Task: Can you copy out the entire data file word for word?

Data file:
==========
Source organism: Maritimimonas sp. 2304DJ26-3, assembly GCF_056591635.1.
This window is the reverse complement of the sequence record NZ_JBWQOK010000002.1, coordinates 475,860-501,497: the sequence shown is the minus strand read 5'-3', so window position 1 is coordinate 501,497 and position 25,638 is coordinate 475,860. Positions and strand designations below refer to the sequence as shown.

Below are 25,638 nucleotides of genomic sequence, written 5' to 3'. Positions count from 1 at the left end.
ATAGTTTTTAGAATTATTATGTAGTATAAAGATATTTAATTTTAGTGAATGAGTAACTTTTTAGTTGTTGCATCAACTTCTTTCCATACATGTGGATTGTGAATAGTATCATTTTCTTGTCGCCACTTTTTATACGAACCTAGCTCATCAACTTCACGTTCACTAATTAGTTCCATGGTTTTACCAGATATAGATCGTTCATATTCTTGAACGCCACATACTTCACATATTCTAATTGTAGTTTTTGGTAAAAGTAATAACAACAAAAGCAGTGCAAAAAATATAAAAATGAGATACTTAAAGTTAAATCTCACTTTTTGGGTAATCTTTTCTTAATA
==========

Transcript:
Source organism: Maritimimonas sp. 2304DJ26-3, assembly GCF_056591635.1.
This window is the reverse complement of the sequence record NZ_JBWQOK010000002.1, coordinates 475,860-501,497: the sequence shown is the minus strand read 5'-3', so window position 1 is coordinate 501,497 and position 25,638 is coordinate 475,860. Positions and strand designations below refer to the sequence as shown.

Below are 25,638 nucleotides of genomic sequence, written 5' to 3'. Positions count from 1 at the left end.
ATAGTTTTTAGAATTATTATGTAGTATAAAGATATTTAATTTTAGTGAATGAGTAACTTTTTAGTTGTTGCATCAACTTCTTTCCATACATGTGGATTGTGAATAGTATCATTTTCTTGTCGCCACTTTTTATACGAACCTAGCTCATCAACTTCACGTTCACTAATTAGTTCCATGGTTTTACCAGATATAGATCGTTCATATTCTTGAACGCCACATACTTCACATATTCTAATTGTAGTTTTTGGTAAAAGTAATAACAACAAAAGCAGTGCAAAAAATATAAAAATGAGATACTTAAAGTTAAATCTCACTTTTTGGGTAATCTTTTCTTAATA